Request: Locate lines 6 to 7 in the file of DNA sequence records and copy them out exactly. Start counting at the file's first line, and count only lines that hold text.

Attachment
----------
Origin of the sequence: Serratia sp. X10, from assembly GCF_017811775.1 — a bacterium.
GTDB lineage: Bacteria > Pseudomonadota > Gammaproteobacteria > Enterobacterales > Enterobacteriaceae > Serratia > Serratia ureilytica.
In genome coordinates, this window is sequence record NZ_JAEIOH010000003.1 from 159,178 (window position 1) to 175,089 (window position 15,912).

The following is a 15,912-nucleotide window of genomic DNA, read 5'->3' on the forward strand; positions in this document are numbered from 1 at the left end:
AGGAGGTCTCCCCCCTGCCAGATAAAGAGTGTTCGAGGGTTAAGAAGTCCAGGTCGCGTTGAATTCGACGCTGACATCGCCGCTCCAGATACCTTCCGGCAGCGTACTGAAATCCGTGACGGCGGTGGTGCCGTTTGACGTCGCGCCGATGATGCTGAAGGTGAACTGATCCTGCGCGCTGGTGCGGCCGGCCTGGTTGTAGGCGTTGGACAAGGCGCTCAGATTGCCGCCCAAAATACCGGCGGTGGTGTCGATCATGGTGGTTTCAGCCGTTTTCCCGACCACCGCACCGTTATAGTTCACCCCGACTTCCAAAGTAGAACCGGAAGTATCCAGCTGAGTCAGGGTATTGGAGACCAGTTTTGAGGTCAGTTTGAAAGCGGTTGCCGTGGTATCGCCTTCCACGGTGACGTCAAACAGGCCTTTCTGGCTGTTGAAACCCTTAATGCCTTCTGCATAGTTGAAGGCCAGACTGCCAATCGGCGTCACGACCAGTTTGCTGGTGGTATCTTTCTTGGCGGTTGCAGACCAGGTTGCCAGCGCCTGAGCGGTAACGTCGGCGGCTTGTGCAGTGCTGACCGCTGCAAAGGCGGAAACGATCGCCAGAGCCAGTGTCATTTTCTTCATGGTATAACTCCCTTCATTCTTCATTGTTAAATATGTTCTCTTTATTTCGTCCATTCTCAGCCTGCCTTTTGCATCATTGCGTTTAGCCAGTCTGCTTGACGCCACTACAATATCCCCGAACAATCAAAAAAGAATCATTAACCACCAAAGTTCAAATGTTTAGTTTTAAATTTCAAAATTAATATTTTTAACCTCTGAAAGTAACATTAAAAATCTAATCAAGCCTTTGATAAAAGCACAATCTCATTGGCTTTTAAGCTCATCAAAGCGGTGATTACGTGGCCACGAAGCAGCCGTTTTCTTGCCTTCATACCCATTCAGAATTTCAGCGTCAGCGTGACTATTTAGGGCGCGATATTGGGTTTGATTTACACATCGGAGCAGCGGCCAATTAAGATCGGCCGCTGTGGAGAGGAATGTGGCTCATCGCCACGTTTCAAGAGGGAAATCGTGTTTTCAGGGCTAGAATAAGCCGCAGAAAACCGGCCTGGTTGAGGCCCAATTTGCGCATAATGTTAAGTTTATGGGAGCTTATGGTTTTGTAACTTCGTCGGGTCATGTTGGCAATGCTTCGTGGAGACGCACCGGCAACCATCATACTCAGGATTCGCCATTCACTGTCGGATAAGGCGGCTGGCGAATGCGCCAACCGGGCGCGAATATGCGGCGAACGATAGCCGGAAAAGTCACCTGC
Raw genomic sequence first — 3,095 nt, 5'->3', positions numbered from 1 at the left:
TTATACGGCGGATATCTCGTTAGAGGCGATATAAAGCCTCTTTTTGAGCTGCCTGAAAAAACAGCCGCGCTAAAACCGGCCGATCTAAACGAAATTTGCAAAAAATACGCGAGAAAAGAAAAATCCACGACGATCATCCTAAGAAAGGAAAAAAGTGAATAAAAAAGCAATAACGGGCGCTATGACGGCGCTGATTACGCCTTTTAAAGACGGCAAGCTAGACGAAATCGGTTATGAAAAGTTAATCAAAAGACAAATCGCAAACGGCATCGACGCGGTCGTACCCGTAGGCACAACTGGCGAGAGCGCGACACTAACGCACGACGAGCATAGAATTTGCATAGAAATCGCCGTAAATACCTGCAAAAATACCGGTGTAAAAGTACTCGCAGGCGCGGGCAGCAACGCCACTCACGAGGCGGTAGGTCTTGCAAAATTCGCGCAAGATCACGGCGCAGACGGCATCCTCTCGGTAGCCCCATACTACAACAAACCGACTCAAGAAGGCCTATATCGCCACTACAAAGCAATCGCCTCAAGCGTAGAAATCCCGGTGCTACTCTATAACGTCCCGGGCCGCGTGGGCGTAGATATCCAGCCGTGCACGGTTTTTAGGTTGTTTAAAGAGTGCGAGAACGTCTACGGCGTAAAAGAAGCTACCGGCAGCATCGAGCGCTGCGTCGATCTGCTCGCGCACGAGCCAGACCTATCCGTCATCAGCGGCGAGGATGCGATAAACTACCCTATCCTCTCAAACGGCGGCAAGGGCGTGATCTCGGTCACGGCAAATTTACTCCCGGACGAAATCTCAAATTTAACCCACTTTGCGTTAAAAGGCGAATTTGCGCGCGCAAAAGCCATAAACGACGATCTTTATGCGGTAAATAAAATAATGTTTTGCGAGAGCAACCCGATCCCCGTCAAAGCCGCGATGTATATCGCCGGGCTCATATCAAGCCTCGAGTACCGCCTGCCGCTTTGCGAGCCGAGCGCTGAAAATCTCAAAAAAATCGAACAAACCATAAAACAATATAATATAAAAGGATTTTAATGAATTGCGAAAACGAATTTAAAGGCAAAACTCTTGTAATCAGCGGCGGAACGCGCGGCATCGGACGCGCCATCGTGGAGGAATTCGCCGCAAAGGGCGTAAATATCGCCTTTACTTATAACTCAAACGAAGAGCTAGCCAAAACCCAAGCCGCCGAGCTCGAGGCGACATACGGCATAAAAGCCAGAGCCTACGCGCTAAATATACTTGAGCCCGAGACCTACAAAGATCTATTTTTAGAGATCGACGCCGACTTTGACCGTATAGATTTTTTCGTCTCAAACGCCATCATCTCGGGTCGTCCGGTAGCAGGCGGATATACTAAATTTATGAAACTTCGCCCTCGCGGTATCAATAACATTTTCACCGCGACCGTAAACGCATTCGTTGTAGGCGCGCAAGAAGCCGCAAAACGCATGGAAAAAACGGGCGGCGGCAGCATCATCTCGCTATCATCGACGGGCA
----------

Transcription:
Raw genomic sequence first — 3,095 nt, 5'->3', positions numbered from 1 at the left:
TTATACGGCGGATATCTCGTTAGAGGCGATATAAAGCCTCTTTTTGAGCTGCCTGAAAAAACAGCCGCGCTAAAACCGGCCGATCTAAACGAAATTTGCAAAAAATACGCGAGAAAAGAAAAATCCACGACGATCATCCTAAGAAAGGAAAAAAGTGAATAAAAAAGCAATAACGGGCGCTATGACGGCGCTGATTACGCCTTTTAAAGACGGCAAGCTAGACGAAATCGGTTATGAAAAGTTAATCAAAAGACAAATCGCAAACGGCATCGACGCGGTCGTACCCGTAGGCACAACTGGCGAGAGCGCGACACTAACGCACGACGAGCATAGAATTTGCATAGAAATCGCCGTAAATACCTGCAAAAATACCGGTGTAAAAGTACTCGCAGGCGCGGGCAGCAACGCCACTCACGAGGCGGTAGGTCTTGCAAAATTCGCGCAAGATCACGGCGCAGACGGCATCCTCTCGGTAGCCCCATACTACAACAAACCGACTCAAGAAGGCCTATATCGCCACTACAAAGCAATCGCCTCAAGCGTAGAAATCCCGGTGCTACTCTATAACGTCCCGGGCCGCGTGGGCGTAGATATCCAGCCGTGCACGGTTTTTAGGTTGTTTAAAGAGTGCGAGAACGTCTACGGCGTAAAAGAAGCTACCGGCAGCATCGAGCGCTGCGTCGATCTGCTCGCGCACGAGCCAGACCTATCCGTCATCAGCGGCGAGGATGCGATAAACTACCCTATCCTCTCAAACGGCGGCAAGGGCGTGATCTCGGTCACGGCAAATTTACTCCCGGACGAAATCTCAAATTTAACCCACTTTGCGTTAAAAGGCGAATTTGCGCGCGCAAAAGCCATAAACGACGATCTTTATGCGGTAAATAAAATAATGTTTTGCGAGAGCAACCCGATCCCCGTCAAAGCCGCGATGTATATCGCCGGGCTCATATCAAGCCTCGAGTACCGCCTGCCGCTTTGCGAGCCGAGCGCTGAAAATCTCAAAAAAATCGAACAAACCATAAAACAATATAATATAAAAGGATTTTAATGAATTGCGAAAACGAATTTAAAGGCAAAACTCTTGTAATCAGCGGCGGAACGCGCGGCATCGGACGCGCCATCGTGGAGGAATTCGCCGCAAAGGGCGTAAATATCGCCTTTACTTATAACTCAAACGAAGAGCTAGCCAAAACCCAAGCCGCCGAGCTCGAGGCGACATACGGCATAAAAGCCAGAGCCTACGCGCTAAATATACTTGAGCCCGAGACCTACAAAGATCTATTTTTAGAGATCGACGCCGACTTTGACCGTATAGATTTTTTCGTCTCAAACGCCATCATCTCGGGTCGTCCGGTAGCAGGCGGATATACTAAATTTATGAAACTTCGCCCTCGCGGTATCAATAACATTTTCACCGCGACCGTAAACGCATTCGTTGTAGGCGCGCAAGAAGCCGCAAAACGCATGGAAAAAACGGGCGGCGGCAGCATCATCTCGCTATCATCGACGGGCA